By 1868 laudanum could only be sold by registered chemists in England and, in a nod to its dangers, had to be clearly labeled as a poison—the first restrictions on its use. In 1899 pure aspirin was developed, a far safer painkiller, heralding an era of better-regulated medicines. And although the tortured writer self-medicating with laudanum became a thing of the past, many other illicit substances soon stepped into the breach—leaving the trope of the drug-addled creative genius safely intact.

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A Brief History of Black Friday
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The unofficial start of the holiday shopping season is often referred to as the busiest shopping day of the year. But where did this tradition start and just how big is it? Here are the answers to a few frequently asked questions about Black Friday. Hopefully they'll give you some good talking points tomorrow, when you line up outside Best Buy at 4 a.m.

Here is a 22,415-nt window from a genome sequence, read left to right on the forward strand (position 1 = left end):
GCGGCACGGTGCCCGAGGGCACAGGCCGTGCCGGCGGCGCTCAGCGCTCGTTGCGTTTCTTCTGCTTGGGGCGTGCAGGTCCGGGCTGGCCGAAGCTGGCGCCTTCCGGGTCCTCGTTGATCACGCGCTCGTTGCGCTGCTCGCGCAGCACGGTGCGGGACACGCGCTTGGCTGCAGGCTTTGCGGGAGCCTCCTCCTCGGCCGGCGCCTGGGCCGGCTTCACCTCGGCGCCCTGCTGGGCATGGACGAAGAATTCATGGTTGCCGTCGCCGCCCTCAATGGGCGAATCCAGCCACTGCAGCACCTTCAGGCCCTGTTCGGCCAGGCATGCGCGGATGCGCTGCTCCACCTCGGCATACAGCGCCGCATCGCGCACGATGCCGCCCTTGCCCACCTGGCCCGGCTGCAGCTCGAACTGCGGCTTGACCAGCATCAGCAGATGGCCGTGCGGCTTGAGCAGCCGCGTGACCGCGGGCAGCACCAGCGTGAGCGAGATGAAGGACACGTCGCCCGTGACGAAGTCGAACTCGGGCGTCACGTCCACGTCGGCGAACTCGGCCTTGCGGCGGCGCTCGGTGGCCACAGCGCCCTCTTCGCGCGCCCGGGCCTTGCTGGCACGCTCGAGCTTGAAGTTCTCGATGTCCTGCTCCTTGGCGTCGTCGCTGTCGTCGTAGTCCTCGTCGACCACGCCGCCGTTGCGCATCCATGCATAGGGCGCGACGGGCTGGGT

HOW DID BLACK FRIDAY BECOME SUCH A BIG SHOPPING DAY?

It's hard to say when the day after Thanksgiving turned into a retail free-for-all, but it probably dates back to the late 19th century. At that time, store-sponsored Thanksgiving parades were common, and once Santa Claus showed up at the end of the parade, the holiday shopping season had officially commenced.

In those days, most retailers adhered to an unwritten rule that holiday shopping season didn't start until after Thanksgiving, so no stores would advertise holiday sales or aggressively court customers until the Friday immediately following the holiday. Thus, when the floodgates opened that Friday, it became a huge deal.